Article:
Domestic farm workers, many of them undocumented immigrants, would be covered by a bill of rights for essential workers that advocates and a group of House Democrats want included in any future economic relief bill that moves through Congress.
Rep. Ro Khanna said farm workers are contributing to agriculture, which the Homeland Security Department has designated as a critical industry. Like others required to work amid the COVID-19 pandemic, agricultural laborers’ risk for exposure to the virus that causes the disease should be addressed, the California Democrat said.
Khanna said he thinks the issue of basic worker safety during a pandemic is so pressing that supporters can overcome concerns and objections from lawmakers, particularly Republicans, to aiding undocumented farm workers.
“I believe workers’ rights is actually an easier lift. I don’t think it’s a hard lift to say workers need to have protective equipment. It’s in every American citizen’s self-interest to make sure we have safe conditions in these places,” he said. “It was a harder political lift to say that the stimulus should include those who are undocumented. … House Democrats pushed for that because they are paying taxes, and they have families and apartments and rent payments.”
The 10-point rights framework calls for hazard pay, child care, personal protective equipment, health care access and prohibitions on employers changing or dissolving collective bargaining agreements. Employers who receive federal relief funds should use the money to keep workers on the payroll as well as put workers on boards of directors and stay neutral in union organizing drives, it says, and they would face civil or criminal penalties for violations.
Khanna said he does not expect all of the policies outlined in the bill of rights to be included in a relief bill.
During a conference call Thursday, Khanna said the framework is the product of his work with Sen. Elizabeth Warren, D-Mass., that has the support of eight Democratic senators and 47 Democratic House members. The lawmakers sent a letter Monday on the rights bill to Speaker Nancy Pelosi, House Minority Leader Kevin McCarthy, Senate Majority Leader Mitch McConnell and Senate Minority Leader Charles E. Schumer.
“We really want to see these protections in our next stimulus response,” Khanna said. Congress has thus far enacted four laws to limit the economic damage caused by COVID-19 as businesses close down. The Labor Department said Thursday that more than 30 million people have filed unemployment claims in the past six weeks.
Khanna was joined on the call by Alexis Guild, health policy director for Farmworker Justice, and Scott Faber, government affairs vice president for the Environmental Working Group. Guild and Faber said farm workers are at high risk for COVID-19 infection, although they said it is difficult to get accurate numbers for those who have tested positive or become ill.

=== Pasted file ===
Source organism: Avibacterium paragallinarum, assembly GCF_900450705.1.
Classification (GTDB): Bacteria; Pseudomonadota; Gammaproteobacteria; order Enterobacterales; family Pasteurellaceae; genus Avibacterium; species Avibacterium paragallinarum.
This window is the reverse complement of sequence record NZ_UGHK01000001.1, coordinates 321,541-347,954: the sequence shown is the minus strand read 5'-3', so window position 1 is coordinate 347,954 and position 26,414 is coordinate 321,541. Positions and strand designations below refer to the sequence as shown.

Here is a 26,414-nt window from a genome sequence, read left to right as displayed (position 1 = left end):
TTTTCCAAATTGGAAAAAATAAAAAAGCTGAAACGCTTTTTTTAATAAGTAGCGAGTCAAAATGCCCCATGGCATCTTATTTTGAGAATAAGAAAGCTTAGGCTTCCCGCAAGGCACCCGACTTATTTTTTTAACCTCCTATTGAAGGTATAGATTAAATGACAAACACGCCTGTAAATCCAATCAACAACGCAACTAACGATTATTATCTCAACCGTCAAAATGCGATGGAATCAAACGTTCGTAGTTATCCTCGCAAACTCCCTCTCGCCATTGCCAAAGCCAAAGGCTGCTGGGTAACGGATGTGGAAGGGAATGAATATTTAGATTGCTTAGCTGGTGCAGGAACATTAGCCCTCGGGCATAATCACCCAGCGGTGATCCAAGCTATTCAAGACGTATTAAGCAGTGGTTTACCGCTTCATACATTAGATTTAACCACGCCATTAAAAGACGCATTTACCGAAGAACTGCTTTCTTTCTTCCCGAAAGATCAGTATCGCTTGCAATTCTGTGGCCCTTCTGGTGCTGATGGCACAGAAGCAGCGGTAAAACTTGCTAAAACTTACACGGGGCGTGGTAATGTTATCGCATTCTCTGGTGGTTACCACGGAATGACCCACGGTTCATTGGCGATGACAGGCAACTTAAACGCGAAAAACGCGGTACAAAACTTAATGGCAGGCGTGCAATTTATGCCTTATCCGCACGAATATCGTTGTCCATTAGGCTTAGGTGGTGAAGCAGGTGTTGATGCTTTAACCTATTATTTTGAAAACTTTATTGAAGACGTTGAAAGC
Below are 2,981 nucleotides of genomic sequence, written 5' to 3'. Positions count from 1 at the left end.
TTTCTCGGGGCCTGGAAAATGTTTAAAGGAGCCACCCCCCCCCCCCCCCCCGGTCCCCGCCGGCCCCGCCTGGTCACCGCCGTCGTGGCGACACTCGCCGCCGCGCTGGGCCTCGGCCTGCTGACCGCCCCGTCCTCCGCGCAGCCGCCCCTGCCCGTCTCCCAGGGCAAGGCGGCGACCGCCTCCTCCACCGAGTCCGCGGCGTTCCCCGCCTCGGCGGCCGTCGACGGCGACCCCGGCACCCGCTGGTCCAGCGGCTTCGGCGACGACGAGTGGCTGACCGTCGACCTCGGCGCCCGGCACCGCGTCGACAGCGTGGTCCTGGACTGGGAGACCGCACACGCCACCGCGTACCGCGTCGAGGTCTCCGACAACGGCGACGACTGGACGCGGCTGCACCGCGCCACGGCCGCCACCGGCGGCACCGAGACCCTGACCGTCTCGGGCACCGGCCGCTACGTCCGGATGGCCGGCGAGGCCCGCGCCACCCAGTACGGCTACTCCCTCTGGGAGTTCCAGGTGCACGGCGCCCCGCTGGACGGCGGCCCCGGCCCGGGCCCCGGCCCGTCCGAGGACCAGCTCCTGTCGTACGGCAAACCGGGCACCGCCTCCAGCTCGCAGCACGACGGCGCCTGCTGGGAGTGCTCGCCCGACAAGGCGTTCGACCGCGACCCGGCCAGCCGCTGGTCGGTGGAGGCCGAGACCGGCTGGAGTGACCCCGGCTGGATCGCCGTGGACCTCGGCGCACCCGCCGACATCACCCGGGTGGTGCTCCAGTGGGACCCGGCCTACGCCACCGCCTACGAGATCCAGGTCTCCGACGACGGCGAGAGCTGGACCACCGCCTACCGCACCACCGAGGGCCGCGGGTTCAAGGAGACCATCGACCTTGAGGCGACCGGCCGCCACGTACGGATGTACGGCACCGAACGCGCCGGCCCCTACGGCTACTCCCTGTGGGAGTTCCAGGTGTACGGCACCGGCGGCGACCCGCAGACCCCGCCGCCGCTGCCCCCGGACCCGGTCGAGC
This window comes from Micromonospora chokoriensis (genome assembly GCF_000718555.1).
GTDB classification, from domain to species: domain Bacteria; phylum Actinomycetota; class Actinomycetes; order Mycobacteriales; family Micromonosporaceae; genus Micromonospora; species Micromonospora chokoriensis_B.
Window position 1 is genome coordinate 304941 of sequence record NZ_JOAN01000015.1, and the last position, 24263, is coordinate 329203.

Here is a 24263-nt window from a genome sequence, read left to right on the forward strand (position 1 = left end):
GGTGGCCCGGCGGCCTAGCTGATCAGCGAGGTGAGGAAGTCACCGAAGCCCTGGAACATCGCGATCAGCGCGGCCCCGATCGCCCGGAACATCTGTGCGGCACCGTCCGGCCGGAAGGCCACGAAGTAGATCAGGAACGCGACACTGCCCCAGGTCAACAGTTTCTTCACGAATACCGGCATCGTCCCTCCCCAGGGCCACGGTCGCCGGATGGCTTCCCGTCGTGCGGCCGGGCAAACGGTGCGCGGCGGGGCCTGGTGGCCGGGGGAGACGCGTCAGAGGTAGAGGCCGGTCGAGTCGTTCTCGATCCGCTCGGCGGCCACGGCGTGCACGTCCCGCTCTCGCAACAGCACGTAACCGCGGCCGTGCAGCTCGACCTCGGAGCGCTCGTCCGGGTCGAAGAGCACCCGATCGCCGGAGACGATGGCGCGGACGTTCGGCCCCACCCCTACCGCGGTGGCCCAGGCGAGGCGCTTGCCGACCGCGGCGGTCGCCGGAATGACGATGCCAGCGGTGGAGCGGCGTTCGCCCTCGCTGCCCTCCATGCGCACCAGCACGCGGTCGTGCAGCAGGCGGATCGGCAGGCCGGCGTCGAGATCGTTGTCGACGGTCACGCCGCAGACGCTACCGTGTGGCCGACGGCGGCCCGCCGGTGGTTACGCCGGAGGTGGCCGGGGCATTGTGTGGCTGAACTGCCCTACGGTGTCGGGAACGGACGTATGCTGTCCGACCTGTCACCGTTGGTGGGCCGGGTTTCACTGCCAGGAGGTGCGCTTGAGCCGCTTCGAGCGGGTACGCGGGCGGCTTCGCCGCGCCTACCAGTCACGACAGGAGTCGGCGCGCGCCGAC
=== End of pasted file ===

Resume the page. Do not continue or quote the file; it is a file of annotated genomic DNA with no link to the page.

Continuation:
Guild said agricultural workers have limited access to hand-washing stations in the field, may lack masks or other protective equipment, and live in crowded housing conditions.
“The majority of farm workers are undocumented immigrants, and they are especially vulnerable to exploitation and are ineligible for public benefits such as Medicaid and SNAP,” Guild said, referring to the Supplemental Nutrition Assistance Program, formerly known as food stamps.
“Farm workers should be able to work without fear about what will happen if they become ill. The COVID-19 pandemic has highlighted the essential role of farm workers in our nation’s economy and the hazard they confront every day for our food security,” Guild said.
Faber said cases of COVID-19 are high among other workers in the food supply chain such as those in grocery stores or those in meat and poultry slaughter and processing plants. His organization is tracking cases in 100 counties it has identified as having large farm worker populations.
On Tuesday, President Donald Trump signed an executive order telling the Agriculture secretary to keep beef, pork and poultry plants open under the Defense Production Act as long as they meet Centers for Disease Control and Prevention and Occupational Health and Safety Administration guidance. Trump said the plants are crucial to maintaining the nation's meat supply. His order came after several plants closed as hundreds of workers became ill or tested positive for the virus that causes COVID-19.
Faber said the bill of rights should “serve as a road map for Congress as legislators develop the next COVID-19 bill. We must make sure employers are not granted immunity when their failure to protect workers results in harm.”
The National Council of Agricultural Employers will be among the groups keeping an eye on the Democratic proposal.
Michael Marsh, the organization’s president and CEO, said the council has not taken a position on the proposal but believes his members are making changes to their operations to meet the voluntary guidelines issued by the CDC to control the spread of the virus.
Marsh noted that the framework has no Republican supporters, which he said will make it “tough to include in any package.”